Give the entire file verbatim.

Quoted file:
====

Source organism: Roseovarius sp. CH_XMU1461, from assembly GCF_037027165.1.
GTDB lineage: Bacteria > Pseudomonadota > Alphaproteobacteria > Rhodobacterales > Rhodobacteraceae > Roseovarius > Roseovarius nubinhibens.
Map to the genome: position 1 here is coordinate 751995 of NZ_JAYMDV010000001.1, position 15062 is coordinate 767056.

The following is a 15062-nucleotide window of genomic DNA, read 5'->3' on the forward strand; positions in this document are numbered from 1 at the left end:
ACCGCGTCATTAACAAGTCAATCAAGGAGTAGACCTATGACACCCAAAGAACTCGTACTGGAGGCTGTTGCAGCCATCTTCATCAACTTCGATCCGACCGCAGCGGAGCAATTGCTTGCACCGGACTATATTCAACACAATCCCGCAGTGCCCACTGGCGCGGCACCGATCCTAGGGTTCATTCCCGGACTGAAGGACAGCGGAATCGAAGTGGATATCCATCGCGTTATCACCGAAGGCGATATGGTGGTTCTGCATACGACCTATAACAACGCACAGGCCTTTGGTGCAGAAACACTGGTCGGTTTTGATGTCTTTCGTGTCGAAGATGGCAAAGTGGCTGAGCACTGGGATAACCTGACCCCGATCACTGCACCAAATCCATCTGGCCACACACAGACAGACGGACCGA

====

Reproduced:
Source organism: Roseovarius sp. CH_XMU1461, from assembly GCF_037027165.1.
GTDB lineage: Bacteria > Pseudomonadota > Alphaproteobacteria > Rhodobacterales > Rhodobacteraceae > Roseovarius > Roseovarius nubinhibens.
Map to the genome: position 1 here is coordinate 751995 of NZ_JAYMDV010000001.1, position 15062 is coordinate 767056.

The following is a 15062-nucleotide window of genomic DNA, read 5'->3' on the forward strand; positions in this document are numbered from 1 at the left end:
ACCGCGTCATTAACAAGTCAATCAAGGAGTAGACCTATGACACCCAAAGAACTCGTACTGGAGGCTGTTGCAGCCATCTTCATCAACTTCGATCCGACCGCAGCGGAGCAATTGCTTGCACCGGACTATATTCAACACAATCCCGCAGTGCCCACTGGCGCGGCACCGATCCTAGGGTTCATTCCCGGACTGAAGGACAGCGGAATCGAAGTGGATATCCATCGCGTTATCACCGAAGGCGATATGGTGGTTCTGCATACGACCTATAACAACGCACAGGCCTTTGGTGCAGAAACACTGGTCGGTTTTGATGTCTTTCGTGTCGAAGATGGCAAAGTGGCTGAGCACTGGGATAACCTGACCCCGATCACTGCACCAAATCCATCTGGCCACACACAGACAGACGGACCGA